→Reception of Augustine in the Orthodox Church
:''We further declare that we hold fast to the decrees of the four Councils, and in every way follow the holy Fathers, [[Athanasius of Alexandria|Athanasius]], [[Hilary of Poitiers|Hilary]], [[Basil the Great|Basil]], [[Gregory the Theologian]], [[Gregory of Nyssa]], [[Ambrose of Milan|Ambrose]], Theophilus, [[John Chrysostom|John (Chrysostom) of Constantinople]], [[Cyril of Alexandria|Cyril]], '''Augustine''', Proclus, [[Leo the Great|Leo]] and their writings on the true faith.''[http://www.ccel.org/fathers2/NPNF2-14/Npnf2-14-111.htm] (emphasis added)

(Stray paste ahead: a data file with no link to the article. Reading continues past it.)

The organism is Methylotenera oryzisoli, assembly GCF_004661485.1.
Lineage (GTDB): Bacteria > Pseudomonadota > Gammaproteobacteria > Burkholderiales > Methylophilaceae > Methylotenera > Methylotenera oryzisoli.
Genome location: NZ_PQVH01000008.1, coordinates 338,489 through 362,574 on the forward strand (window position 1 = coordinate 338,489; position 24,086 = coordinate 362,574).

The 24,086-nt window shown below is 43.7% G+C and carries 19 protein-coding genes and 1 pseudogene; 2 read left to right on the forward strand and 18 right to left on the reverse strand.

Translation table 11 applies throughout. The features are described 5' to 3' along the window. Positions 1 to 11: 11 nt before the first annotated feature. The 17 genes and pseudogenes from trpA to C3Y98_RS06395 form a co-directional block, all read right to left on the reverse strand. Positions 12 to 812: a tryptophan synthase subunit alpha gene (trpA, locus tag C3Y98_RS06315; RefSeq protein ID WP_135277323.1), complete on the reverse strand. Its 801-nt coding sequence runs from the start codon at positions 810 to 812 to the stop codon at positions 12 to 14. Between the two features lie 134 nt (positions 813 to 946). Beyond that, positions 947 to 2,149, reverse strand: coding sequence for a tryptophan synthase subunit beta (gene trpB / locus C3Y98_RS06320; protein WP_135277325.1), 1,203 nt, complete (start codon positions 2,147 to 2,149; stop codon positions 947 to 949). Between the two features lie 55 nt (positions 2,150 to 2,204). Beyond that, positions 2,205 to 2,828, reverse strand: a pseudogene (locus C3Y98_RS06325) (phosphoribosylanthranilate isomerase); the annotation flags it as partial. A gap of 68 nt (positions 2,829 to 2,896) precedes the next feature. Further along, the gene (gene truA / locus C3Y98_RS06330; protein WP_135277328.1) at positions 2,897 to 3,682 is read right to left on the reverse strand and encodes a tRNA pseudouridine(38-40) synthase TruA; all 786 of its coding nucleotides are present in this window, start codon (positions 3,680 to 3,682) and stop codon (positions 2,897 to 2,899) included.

In the acts of the [[Sixth Ecumenical Council]] (not yet translated into English), he is called the "most excellent and blessed Augustine" and is referred to as "the most wise teacher." In the
Conmenian Council of Constantinople in 1166 he is referred to as " Ο ΑΓΙΟΣ ΑΥΓΟΥΣΤΙΝΟΣ" - "Saint Augustine."
Despite these acclamations, most of his works were not translated into Greek until the 13th century (?) and some Orthodox Christians identify errors in his theology—especially those in his [[Triadology]] which gave rise to the ''[[Filioque]]'' addition to the [[Nicene-Constantinopolitan Creed]]—and regard him as being one of the major factors in the [[Great Schism]] between the Church in the East and in the West. Thus, there are those among the Orthodox who regard Augustine as a [[heresy|heretic]], although there has never been any conciliar condemnation of either him or his writings.